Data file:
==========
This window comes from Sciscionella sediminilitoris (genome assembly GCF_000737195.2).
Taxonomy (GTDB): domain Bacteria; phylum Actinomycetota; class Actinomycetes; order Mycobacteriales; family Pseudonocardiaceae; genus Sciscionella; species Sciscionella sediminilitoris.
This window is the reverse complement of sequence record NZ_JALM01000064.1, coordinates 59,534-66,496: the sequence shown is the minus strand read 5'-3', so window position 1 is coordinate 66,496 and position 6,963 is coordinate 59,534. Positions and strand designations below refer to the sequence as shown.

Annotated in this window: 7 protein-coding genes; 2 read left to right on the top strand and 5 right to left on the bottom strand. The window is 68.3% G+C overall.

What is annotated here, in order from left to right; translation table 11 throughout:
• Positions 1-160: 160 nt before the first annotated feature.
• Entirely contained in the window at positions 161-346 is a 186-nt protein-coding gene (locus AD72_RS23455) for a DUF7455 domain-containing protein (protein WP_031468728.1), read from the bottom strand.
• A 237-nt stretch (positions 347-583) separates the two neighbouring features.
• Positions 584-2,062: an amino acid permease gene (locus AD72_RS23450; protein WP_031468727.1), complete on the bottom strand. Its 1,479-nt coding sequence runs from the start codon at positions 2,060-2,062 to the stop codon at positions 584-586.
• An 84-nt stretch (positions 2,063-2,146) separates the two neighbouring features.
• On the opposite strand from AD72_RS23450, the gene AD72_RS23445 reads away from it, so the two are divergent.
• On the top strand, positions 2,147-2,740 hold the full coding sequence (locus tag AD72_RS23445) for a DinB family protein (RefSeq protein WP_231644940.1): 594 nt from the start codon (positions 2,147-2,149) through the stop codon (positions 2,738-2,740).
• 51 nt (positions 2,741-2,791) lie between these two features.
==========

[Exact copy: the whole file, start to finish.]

This window comes from Sciscionella sediminilitoris (genome assembly GCF_000737195.2).
Taxonomy (GTDB): domain Bacteria; phylum Actinomycetota; class Actinomycetes; order Mycobacteriales; family Pseudonocardiaceae; genus Sciscionella; species Sciscionella sediminilitoris.
This window is the reverse complement of sequence record NZ_JALM01000064.1, coordinates 59,534-66,496: the sequence shown is the minus strand read 5'-3', so window position 1 is coordinate 66,496 and position 6,963 is coordinate 59,534. Positions and strand designations below refer to the sequence as shown.

Annotated in this window: 7 protein-coding genes; 2 read left to right on the top strand and 5 right to left on the bottom strand. The window is 68.3% G+C overall.

What is annotated here, in order from left to right; translation table 11 throughout:
• Positions 1-160: 160 nt before the first annotated feature.
• Entirely contained in the window at positions 161-346 is a 186-nt protein-coding gene (locus AD72_RS23455) for a DUF7455 domain-containing protein (protein WP_031468728.1), read from the bottom strand.
• A 237-nt stretch (positions 347-583) separates the two neighbouring features.
• Positions 584-2,062: an amino acid permease gene (locus AD72_RS23450; protein WP_031468727.1), complete on the bottom strand. Its 1,479-nt coding sequence runs from the start codon at positions 2,060-2,062 to the stop codon at positions 584-586.
• An 84-nt stretch (positions 2,063-2,146) separates the two neighbouring features.
• On the opposite strand from AD72_RS23450, the gene AD72_RS23445 reads away from it, so the two are divergent.
• On the top strand, positions 2,147-2,740 hold the full coding sequence (locus tag AD72_RS23445) for a DinB family protein (RefSeq protein WP_231644940.1): 594 nt from the start codon (positions 2,147-2,149) through the stop codon (positions 2,738-2,740).
• 51 nt (positions 2,741-2,791) lie between these two features.